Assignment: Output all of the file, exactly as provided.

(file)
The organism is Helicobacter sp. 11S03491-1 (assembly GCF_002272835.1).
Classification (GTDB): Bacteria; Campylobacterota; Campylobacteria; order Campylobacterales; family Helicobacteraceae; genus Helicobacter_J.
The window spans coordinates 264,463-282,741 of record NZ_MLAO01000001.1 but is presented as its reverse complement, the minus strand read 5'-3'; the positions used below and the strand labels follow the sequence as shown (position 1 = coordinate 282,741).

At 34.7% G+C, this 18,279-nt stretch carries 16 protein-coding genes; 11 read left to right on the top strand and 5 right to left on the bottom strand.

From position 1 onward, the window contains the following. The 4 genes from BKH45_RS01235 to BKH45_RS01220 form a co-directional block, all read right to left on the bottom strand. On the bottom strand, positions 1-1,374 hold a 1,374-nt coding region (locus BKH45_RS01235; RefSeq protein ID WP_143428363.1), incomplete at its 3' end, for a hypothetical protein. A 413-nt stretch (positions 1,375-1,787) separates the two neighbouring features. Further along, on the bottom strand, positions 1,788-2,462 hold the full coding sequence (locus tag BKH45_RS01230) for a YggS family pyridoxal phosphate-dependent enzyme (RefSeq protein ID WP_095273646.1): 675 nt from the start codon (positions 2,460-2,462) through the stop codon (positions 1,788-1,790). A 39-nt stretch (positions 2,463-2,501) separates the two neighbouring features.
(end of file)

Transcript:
The organism is Helicobacter sp. 11S03491-1 (assembly GCF_002272835.1).
Classification (GTDB): Bacteria; Campylobacterota; Campylobacteria; order Campylobacterales; family Helicobacteraceae; genus Helicobacter_J.
The window spans coordinates 264,463-282,741 of record NZ_MLAO01000001.1 but is presented as its reverse complement, the minus strand read 5'-3'; the positions used below and the strand labels follow the sequence as shown (position 1 = coordinate 282,741).

At 34.7% G+C, this 18,279-nt stretch carries 16 protein-coding genes; 11 read left to right on the top strand and 5 right to left on the bottom strand.

From position 1 onward, the window contains the following. The 4 genes from BKH45_RS01235 to BKH45_RS01220 form a co-directional block, all read right to left on the bottom strand. On the bottom strand, positions 1-1,374 hold a 1,374-nt coding region (locus BKH45_RS01235; RefSeq protein ID WP_143428363.1), incomplete at its 3' end, for a hypothetical protein. A 413-nt stretch (positions 1,375-1,787) separates the two neighbouring features. Further along, on the bottom strand, positions 1,788-2,462 hold the full coding sequence (locus tag BKH45_RS01230) for a YggS family pyridoxal phosphate-dependent enzyme (RefSeq protein ID WP_095273646.1): 675 nt from the start codon (positions 2,460-2,462) through the stop codon (positions 1,788-1,790). A 39-nt stretch (positions 2,463-2,501) separates the two neighbouring features.